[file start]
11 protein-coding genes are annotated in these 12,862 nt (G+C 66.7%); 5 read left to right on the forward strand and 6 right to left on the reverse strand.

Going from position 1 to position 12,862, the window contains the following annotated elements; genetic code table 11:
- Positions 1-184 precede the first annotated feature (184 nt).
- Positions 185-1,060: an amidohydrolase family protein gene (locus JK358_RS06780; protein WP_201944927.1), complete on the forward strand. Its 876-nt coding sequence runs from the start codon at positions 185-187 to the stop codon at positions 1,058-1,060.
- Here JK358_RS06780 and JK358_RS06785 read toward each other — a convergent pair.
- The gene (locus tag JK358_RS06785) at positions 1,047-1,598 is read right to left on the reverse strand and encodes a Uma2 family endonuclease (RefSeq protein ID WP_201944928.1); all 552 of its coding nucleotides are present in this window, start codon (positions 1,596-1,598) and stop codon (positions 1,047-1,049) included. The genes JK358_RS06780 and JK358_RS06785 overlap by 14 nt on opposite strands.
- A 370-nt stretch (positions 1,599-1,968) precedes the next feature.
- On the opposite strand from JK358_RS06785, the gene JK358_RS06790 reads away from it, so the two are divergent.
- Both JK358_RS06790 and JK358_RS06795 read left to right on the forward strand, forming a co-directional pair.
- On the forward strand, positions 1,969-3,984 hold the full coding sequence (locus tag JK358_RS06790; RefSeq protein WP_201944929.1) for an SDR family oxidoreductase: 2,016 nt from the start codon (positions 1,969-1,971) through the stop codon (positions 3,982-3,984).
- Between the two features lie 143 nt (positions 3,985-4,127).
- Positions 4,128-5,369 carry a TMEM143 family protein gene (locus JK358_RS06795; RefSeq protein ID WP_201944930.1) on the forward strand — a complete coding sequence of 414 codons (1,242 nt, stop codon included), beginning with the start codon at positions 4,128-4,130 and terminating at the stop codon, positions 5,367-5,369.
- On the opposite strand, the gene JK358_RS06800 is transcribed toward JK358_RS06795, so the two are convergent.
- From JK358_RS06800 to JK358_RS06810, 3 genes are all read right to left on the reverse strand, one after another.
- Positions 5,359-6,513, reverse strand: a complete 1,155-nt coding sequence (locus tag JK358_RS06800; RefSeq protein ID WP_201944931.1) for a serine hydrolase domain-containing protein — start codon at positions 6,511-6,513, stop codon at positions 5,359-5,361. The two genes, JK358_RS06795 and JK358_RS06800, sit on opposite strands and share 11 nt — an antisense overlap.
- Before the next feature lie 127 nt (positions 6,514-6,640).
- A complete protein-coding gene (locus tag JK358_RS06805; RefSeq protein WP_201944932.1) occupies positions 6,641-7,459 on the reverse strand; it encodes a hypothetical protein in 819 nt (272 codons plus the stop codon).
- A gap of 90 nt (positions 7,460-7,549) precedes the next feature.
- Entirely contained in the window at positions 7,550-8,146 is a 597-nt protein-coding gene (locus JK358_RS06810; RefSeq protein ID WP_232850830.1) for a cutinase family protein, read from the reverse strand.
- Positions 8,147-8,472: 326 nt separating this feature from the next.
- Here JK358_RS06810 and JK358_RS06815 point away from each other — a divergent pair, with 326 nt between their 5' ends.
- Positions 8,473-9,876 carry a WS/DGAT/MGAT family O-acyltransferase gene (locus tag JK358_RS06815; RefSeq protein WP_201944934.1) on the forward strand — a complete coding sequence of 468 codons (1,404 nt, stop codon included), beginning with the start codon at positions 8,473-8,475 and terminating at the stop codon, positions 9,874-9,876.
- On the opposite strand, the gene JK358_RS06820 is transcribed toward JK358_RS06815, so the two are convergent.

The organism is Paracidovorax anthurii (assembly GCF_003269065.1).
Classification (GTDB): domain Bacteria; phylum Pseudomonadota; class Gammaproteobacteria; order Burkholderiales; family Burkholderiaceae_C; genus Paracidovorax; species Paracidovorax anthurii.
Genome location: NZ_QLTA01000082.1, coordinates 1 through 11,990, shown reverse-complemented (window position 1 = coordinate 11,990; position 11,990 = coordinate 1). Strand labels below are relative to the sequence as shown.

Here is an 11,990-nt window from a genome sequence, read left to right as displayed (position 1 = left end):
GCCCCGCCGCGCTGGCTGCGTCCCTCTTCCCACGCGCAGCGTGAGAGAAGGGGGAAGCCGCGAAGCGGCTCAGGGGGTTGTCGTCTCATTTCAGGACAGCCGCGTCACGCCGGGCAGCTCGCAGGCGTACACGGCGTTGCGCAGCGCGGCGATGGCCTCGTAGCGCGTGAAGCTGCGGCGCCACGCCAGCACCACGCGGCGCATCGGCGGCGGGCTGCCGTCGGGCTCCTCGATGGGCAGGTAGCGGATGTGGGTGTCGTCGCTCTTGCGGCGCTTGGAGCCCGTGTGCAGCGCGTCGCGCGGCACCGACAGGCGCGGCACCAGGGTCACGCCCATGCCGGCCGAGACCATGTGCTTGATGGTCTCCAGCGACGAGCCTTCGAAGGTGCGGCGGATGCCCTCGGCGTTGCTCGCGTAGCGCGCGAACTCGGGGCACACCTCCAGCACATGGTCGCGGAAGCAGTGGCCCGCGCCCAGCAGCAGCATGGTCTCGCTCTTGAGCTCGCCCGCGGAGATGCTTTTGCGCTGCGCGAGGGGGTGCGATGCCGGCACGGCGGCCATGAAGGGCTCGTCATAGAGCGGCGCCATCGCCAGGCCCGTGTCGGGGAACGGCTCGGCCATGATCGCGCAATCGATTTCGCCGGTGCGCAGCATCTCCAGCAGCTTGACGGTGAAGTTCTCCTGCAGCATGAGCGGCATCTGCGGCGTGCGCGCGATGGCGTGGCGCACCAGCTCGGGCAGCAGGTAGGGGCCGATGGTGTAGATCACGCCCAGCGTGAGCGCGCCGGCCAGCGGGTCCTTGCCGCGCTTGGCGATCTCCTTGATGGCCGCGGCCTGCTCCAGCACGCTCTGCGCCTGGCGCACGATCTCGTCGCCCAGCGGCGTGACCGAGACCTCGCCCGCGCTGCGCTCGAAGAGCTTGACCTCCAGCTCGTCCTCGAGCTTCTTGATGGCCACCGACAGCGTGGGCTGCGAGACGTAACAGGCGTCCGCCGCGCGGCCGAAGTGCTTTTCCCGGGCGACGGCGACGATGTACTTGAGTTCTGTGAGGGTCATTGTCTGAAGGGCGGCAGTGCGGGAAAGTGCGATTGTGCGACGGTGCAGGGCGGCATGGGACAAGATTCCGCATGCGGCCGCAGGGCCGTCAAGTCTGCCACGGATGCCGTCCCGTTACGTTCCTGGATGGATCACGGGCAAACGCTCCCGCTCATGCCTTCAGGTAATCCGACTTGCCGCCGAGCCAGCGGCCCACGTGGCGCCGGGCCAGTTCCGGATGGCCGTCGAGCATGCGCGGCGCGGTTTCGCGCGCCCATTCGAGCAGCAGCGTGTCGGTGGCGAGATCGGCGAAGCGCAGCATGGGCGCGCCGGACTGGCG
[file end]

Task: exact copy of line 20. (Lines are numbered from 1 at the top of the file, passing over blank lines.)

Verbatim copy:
- Positions 8,147-8,472: 326 nt separating this feature from the next.